Products of the Past

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You know what else is a product of the past? Solar panel manufacturing in Massachusetts. The state gave Evergreen Solar at least $45 million in subsidies. “Green” technologies got help from the federal government too – in the form of tax breaks. But last week, the company said it was moving its manufacturing business to…China!

*** And guess what else is a product of the past – Paul Krugman. The New York Times columnist tries to explain the division in US politics as a split between Republicans, who want less government and more liberty, and Democrats, who want more government and more fairness.

Yeah, yeah…

In Krugman’s simpleminded world…it is a struggle between good and evil…smart and dumb…progress and backsliding. He sees the democrats as the good guys. The republicans are bad guys.

Such a simpleton’s world must be a comfort. You don’t really have to do much thinking. Everything is black. Or it is white.

Too bad for Krugman, but most of the world is actually gray. If the republicans were so squarely in favor of limited government and liberty, how come they didn’t actually cut government spending when they had the chance? They ran the show for years. And during those years government spending went up faster than it did under the democrats.

A look back over the last 100 years finds trends that go way beyond republican or democratic administrations. Almost every year, the reach of the federal government expanded. More people were covered by more programs…with more debt and spending obligations pushed farther into the foggy future. Now, according to Prof. Laurence Kotlikoff, the full measure of that unfunded, largely off-the-books, debt is over $200 trillion – making the US government, effectively, insolvent. And that didn’t get there just because of democrats.

Nor will electing a republican make it go away.

And guess what else. If you look at the situation here in France, you see much the same thing. The cultural references are different. The debaters use different words and different concepts. There are no republicans…no democrats. And yet…except for the fact that France no longer has imperial aspirations…the situation is much the same. The government has promised everything to everybody.

Look…according to our new Daily Reckoning theme…political parties, voting, the blah, blah of partisan debates…as well as Paul Krugman…

…they are all almost irrelevant…all “products of the past”…

…relics…emblems…icons…symbols…

…full of sound and fury, but signifying nothing.

The real trends are bigger than that. What is at stake here is a model of government that began with Otto von Bismarck. It is a model in which the state supposedly serves the interests of the citizens. (Under the previous model, there were no citizens…just subjects who owed a duty of obedience to the sovereign…and in exchange received protection.) In Bismarck’s model, citizens give up a portion of their output…and stand ready to protect the state with their lives. In return, the state gives them the right to participate (through elections etc)…provides protection from foreign states and domestic outlaws…and makes sure that their physical needs are taken care of.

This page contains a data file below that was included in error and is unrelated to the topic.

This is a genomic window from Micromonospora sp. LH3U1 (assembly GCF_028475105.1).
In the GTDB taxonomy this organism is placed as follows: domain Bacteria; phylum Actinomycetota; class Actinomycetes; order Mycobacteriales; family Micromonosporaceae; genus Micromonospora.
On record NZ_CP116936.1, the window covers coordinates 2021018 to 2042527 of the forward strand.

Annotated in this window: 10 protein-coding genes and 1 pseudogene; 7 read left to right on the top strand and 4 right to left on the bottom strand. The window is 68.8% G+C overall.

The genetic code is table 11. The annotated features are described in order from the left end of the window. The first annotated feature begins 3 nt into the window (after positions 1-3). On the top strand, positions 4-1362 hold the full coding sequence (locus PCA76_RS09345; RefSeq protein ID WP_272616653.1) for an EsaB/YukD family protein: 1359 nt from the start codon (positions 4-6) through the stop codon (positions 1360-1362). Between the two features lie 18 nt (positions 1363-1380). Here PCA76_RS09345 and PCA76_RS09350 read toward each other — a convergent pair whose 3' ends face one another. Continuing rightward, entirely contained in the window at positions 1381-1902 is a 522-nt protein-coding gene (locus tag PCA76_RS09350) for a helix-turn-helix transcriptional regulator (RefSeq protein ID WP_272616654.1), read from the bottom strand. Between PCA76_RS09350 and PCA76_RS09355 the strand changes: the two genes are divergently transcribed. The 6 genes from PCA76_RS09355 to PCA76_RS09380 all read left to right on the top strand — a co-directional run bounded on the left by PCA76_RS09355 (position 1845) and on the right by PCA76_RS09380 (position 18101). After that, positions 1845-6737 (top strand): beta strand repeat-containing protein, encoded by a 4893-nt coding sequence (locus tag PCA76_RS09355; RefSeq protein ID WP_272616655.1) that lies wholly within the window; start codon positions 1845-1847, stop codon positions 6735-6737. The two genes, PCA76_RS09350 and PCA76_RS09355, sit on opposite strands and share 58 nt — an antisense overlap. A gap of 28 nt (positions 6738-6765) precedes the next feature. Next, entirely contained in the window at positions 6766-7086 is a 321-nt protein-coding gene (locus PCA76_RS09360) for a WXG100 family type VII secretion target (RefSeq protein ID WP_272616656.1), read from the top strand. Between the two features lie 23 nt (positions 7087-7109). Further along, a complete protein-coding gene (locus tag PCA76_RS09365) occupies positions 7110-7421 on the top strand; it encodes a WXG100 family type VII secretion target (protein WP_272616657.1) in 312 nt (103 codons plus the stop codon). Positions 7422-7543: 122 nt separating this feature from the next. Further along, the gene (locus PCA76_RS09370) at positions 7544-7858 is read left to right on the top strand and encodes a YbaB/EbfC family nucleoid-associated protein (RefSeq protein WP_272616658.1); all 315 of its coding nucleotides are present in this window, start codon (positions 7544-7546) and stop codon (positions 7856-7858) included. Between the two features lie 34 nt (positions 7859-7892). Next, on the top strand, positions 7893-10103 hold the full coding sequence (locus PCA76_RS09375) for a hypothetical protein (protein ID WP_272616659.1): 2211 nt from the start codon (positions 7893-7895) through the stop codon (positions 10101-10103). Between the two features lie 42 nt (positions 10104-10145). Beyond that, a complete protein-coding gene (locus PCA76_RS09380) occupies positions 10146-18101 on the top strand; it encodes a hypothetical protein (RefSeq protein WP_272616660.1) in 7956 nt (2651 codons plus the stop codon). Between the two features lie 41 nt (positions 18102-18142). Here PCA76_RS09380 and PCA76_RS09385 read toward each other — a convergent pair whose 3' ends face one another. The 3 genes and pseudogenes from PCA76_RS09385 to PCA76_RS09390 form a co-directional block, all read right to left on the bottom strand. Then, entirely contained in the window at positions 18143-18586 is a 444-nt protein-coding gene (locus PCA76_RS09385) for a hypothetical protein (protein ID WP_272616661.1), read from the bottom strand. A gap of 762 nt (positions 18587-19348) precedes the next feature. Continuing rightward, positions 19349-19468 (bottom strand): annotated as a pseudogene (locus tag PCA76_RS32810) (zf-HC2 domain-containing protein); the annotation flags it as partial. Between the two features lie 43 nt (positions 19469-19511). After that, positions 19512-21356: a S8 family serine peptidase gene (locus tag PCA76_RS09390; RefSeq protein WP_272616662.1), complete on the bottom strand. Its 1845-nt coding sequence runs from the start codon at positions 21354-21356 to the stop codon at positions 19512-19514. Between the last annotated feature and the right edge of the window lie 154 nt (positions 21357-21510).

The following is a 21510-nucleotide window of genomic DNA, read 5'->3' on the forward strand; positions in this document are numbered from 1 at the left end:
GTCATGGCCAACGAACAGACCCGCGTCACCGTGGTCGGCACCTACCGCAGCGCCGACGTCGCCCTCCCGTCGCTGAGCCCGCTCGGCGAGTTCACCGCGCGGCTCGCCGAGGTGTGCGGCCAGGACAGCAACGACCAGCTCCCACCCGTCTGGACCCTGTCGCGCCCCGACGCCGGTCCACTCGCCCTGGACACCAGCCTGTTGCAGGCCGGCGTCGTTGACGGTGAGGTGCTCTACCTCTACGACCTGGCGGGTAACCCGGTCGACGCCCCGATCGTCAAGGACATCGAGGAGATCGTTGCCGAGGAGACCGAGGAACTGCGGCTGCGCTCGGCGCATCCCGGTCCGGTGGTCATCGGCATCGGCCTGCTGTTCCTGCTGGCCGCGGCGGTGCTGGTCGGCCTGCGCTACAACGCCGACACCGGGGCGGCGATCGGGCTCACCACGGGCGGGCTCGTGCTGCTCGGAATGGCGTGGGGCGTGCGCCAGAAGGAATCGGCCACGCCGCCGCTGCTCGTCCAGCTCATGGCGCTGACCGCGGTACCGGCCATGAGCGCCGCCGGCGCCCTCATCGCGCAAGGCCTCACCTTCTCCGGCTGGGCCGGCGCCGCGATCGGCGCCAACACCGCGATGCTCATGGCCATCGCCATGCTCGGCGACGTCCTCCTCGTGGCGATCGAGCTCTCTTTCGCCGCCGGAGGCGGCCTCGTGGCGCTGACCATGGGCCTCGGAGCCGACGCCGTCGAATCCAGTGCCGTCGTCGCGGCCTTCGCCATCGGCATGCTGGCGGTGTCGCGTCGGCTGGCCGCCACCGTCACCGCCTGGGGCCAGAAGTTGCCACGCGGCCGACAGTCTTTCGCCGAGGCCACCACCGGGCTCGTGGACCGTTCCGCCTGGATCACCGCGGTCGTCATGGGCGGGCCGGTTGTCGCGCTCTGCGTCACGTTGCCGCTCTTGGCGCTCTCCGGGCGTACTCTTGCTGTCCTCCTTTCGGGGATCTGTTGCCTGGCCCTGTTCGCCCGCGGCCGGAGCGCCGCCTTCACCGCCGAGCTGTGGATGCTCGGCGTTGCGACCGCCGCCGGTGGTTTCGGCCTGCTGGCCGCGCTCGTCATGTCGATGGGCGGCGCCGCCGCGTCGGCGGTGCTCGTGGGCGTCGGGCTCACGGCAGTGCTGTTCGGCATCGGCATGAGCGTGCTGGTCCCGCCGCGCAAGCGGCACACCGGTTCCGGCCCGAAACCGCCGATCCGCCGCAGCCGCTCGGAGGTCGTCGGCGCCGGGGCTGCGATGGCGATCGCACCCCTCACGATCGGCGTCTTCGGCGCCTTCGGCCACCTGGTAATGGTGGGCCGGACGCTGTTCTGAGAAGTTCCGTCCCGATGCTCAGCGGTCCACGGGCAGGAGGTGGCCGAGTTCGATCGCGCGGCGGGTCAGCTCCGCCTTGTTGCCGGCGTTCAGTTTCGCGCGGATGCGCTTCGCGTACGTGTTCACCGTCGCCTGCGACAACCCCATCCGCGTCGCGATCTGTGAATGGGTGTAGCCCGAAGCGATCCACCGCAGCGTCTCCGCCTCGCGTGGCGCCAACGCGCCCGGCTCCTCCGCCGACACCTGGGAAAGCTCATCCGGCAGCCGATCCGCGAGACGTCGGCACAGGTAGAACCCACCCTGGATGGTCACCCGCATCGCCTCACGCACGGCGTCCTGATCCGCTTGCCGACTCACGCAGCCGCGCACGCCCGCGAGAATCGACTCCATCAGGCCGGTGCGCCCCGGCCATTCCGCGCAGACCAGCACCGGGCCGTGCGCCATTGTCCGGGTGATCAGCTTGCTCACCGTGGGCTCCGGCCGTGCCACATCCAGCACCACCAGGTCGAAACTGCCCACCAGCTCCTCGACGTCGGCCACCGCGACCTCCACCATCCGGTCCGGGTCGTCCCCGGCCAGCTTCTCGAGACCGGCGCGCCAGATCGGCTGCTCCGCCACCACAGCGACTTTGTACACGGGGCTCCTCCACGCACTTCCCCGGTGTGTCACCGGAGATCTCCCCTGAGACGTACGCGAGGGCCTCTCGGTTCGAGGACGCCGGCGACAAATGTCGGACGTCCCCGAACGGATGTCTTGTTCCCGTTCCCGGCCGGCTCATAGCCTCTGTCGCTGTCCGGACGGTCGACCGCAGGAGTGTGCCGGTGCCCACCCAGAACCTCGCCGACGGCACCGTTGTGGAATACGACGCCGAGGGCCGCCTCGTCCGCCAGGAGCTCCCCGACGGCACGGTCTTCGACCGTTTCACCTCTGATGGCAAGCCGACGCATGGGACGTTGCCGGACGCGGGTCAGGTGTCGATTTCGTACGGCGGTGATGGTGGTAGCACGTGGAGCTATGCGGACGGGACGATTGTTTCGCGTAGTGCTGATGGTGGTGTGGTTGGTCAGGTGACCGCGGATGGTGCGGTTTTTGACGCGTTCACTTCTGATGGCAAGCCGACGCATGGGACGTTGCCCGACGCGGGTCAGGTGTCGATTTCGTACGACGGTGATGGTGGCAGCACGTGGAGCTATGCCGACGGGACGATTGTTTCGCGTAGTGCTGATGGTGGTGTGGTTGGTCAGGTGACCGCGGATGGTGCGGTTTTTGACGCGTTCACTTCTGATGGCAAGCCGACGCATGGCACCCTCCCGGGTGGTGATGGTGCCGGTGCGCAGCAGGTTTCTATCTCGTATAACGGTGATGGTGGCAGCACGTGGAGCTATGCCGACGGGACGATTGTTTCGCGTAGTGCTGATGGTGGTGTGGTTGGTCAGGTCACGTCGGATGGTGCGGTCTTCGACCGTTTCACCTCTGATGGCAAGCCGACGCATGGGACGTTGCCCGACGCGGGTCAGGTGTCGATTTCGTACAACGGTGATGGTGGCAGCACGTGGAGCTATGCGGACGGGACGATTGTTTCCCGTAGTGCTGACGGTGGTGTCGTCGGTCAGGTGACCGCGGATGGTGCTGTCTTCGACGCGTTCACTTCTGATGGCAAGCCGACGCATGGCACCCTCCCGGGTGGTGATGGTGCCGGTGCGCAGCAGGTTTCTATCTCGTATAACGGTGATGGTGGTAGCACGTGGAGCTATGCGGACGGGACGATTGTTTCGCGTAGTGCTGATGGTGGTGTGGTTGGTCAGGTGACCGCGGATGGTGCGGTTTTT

This model seems to be headed for bankruptcy. The big question is: when the state is unable to provide the benefits it has promised…what will happen? Will the masses accept less? Or will they revolt? Or will a new model evolve…peacefully?

Stay tuned.

Regards,

Bill Bonner.
for The Daily Reckoning Australia

Bill Bonner

Bill Bonner

Best-selling investment author Bill Bonner is the founder and president of Agora Publishing, one of the world's most successful consumer newsletter companies. Owner of both Fleet Street Publications and MoneyWeek magazine in the UK, he is also author of the free daily e-mail The Daily Reckoning.
Bill Bonner

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  1. Bill Bonner mischaracterises what Paul Krugman has written in order to criticise it. The divide in US politics according to Krugman is between (a) those who want to maintain and improve welfare state provisions and (b) those who want to dismantle social welfare in the spirit of social Darwinism.

    In Australia we think it is fair enough that the unemployed, the poor elderly, the sick and the systematically disadvantaged should get some basic protection from government. For those on the right in the US, this kind of thinking does not apply. They want to remove even more of the weak safety net that is already in place. Taxes should be lowered for the rich and services for the needy should be done away with, they say.